6 Tips For Mastering Assertiveness
By: Danni Peck
Updated October 25, 2021
Medically Reviewed By: Chante’ Gamby, LCSW
Are you one of those people who walks away from a conversation thinking “I should have said that”? Do you wish you could work up the courage, just once, to say what you feel?
An assertive person is often respected for having the courage to say what they feel without being aggressive. Have you ever felt an attraction to someone simply because they appeared confident and assured in what they were saying? There is also a finesse to being assertive. If there is no finesse, then the person’s assertiveness skills are clouded by arrogance.
So how do you act assertively without coming off as bigheaded? While this can be done, even those who master the art of being assertive may be seen as egotistical by someone who experiences difficulty in their attempts to be assertive.
How Do You Define Assertiveness?
One assertiveness definition is to be confident without being hostile. It is important that this assertiveness meaning is interpreted properly as someone who is acting confidently but is talking down to everyone can be seen as condescending. Assertiveness is different in that it is a classier manner of communication. You might even say that “classy” is a kind of assertiveness synonym.
There are several kinds of assertiveness training programs out there for those who are simply tired of being walked on by their bosses, their families, their friends, and even people they may not know all that well, which is arguably worse. Assertiveness training worksheets can also be used to reevaluate your methods of communication to ensure you are communicating with others more assertively.
6 Tips For Mastering Assertiveness
The good news is that it is never too late to change. Even if people have seen you as a pushover for most of your life, today is a new day. You can start working on your communication now so that when the time comes that you need to be assertive, you will be practiced and ready to go.
What follows is a list of six tips that can help you master your brand of assertiveness.
1. Communication For Expression, Not Influence
This may be the biggest misconception about assertiveness in a nutshell. When someone is speaking assertively, they are trying to convey their thoughts in a clear and concise manner. They are confident about the words that are coming out of their mouth, leaving little room for miscommunication.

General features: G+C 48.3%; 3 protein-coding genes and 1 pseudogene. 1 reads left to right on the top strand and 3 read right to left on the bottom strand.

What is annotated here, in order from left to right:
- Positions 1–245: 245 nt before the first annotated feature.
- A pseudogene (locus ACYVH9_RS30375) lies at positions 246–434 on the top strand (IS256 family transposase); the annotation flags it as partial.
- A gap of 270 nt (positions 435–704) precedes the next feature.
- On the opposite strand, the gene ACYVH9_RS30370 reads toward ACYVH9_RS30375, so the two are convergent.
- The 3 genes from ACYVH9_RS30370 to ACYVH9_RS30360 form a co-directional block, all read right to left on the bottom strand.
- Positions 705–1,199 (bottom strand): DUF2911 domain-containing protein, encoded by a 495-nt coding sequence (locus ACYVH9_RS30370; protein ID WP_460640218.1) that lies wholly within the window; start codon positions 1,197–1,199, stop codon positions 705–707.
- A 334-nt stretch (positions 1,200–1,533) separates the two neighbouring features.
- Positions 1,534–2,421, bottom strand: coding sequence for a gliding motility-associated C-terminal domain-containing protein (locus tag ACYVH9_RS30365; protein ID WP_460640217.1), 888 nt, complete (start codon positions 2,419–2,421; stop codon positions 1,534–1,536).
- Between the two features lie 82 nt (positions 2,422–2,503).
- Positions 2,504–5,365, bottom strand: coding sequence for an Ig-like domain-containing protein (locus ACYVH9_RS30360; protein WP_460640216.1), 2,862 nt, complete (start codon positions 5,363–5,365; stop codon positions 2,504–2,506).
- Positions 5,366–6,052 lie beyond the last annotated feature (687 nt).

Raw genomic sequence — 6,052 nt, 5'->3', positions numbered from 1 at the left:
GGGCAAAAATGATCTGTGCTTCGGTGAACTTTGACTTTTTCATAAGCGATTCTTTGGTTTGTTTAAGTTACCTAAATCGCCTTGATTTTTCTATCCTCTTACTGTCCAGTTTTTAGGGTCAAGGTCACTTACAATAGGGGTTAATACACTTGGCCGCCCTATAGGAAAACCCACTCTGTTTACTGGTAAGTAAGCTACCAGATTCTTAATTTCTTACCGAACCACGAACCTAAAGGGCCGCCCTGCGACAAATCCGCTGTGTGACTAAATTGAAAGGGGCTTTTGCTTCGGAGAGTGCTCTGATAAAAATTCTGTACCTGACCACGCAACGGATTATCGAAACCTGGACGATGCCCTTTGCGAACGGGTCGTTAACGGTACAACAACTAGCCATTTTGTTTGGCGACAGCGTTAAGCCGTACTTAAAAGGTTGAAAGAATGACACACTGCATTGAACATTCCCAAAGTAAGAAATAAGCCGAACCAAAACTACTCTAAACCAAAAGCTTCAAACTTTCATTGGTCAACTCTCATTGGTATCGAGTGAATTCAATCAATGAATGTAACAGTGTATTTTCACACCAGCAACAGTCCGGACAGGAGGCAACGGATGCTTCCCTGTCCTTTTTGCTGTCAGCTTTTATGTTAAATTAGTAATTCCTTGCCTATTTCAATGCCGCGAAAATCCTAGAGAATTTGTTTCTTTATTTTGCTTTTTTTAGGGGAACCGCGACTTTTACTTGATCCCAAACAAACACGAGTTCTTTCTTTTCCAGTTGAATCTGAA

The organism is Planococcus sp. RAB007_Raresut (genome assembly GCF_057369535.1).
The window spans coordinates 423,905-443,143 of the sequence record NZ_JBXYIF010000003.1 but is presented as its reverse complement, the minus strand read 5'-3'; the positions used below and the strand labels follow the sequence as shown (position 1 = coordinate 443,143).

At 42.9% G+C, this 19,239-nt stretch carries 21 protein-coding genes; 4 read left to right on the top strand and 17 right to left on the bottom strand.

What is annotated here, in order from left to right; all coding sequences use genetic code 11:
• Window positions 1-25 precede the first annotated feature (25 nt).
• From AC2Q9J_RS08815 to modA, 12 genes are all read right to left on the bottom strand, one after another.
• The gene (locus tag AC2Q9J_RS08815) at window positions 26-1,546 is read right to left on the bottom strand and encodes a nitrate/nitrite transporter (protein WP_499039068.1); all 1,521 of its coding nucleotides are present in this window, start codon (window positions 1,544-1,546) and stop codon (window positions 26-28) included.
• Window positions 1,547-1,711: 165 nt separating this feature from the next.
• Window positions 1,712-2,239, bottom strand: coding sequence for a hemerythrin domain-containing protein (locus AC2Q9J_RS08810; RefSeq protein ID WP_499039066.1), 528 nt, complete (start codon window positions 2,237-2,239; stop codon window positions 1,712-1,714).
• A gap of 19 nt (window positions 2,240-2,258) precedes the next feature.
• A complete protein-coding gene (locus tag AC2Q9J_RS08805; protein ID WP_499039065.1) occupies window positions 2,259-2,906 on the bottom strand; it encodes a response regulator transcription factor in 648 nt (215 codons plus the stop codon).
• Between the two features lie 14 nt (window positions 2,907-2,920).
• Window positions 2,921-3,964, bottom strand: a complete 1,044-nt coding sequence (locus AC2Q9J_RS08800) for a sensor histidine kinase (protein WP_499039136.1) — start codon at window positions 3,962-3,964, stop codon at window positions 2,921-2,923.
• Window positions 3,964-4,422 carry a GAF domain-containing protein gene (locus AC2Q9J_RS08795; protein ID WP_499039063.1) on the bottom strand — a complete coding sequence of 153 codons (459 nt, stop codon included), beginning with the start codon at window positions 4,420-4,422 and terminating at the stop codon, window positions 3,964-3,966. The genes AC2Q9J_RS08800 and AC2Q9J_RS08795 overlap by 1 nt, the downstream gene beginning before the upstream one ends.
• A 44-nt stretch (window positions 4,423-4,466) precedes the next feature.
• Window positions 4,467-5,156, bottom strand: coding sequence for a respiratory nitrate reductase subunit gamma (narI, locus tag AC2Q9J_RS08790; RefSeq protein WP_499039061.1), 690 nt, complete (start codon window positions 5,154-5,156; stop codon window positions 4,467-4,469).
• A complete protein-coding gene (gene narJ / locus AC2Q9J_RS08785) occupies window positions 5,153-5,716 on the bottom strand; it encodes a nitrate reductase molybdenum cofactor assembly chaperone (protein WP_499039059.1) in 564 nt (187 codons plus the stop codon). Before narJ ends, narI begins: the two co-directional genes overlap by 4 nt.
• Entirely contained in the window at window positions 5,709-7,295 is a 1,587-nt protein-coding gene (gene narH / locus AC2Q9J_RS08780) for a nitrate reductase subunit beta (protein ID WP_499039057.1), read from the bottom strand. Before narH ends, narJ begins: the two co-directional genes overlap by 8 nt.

When someone is assertive, the goal is to communicate clearly, not to change the other person’s mind. When the speaker is attempting to do the latter, especially if they do so in a forceful manner, this is when they have crossed the line from assertiveness into arrogance.
2. Practice the Art of Saying “No”
One of the main gripes most people have in those “I should have said that” scenarios is that they didn’t say “no”…
- “Can you work this weekend?”
- “Is it okay if I bring my brother on our date?”
- “Can I copy your homework?”
- “Can my mother move in with us?”
- “Can you watch my child for longer than we had originally agreed?”
Do any of these situations sound familiar? In at least one of these moments, you may have muttered a seething “fine” or “okay” when you wanted to say, “Are you kidding me right now?! No!” But, to be agreeable, you simply hung your head and begrudgingly obliged, hoping the other person would notice your misery (which, of course, they either didn’t notice or did notice but set their needs as a priority).
It may seem silly, but you need to practice saying “no.” Act it out with a friend or family member, or stand in front of a mirror. Come up with a host of scenarios that have either happened to you in the past that you wish you could fix or that you see being a possibility in your future. Then, practice saying “no” and how you would say it. You can also try saying “no” in smaller situations to help you build up the confidence to say “no” in bigger situations.
Pay attention to your body language to ensure that you are satisfied with how you are getting your message across. Hands on hips may be too aggressive, while constant fidgeting can be a sign of insecurity.
The better you get at saying “no,” the less likely it is that you will be taken advantage of again in the future. Again, though, be careful that you don’t cross the line from assertive into arrogant. Saying no is only reasonable when the situation you have been placed in is not. Saying “no” because your mother-in-law wants to borrow your gravy boat may make you seem like a jerk – unless, of course, the gravy boat is a treasured heirloom that hasn’t been used in 75 years.
3. Master Your Tone
This tip goes hand-in-hand with tip #2. The way in which you express yourself is almost as important, perhaps even more so, as the words you use to do it. What many folks who are practicing being assertive have noticed is that they are so fed up with being walked all over that by the time they decide to work on their assertiveness, they are already at the breaking point.
When you’re feeling angry, hurt, or apathetic, this can greatly affect your tone, which can change your message completely. You want to sound as nonaggressive as possible, and you do this by remaining calm and refusing to allow your emotions to dominate your responses.
For instance, instead of barking, “This is b.s.!” at your superiors, consider something softer instead. Something like “I understand your approach and would like to offer my potential solutions to the problem to see if they’re a better fit.” This response has a better chance at being effective. This is the very definition of the idea that you can catch more flies with honey than you can with vinegar.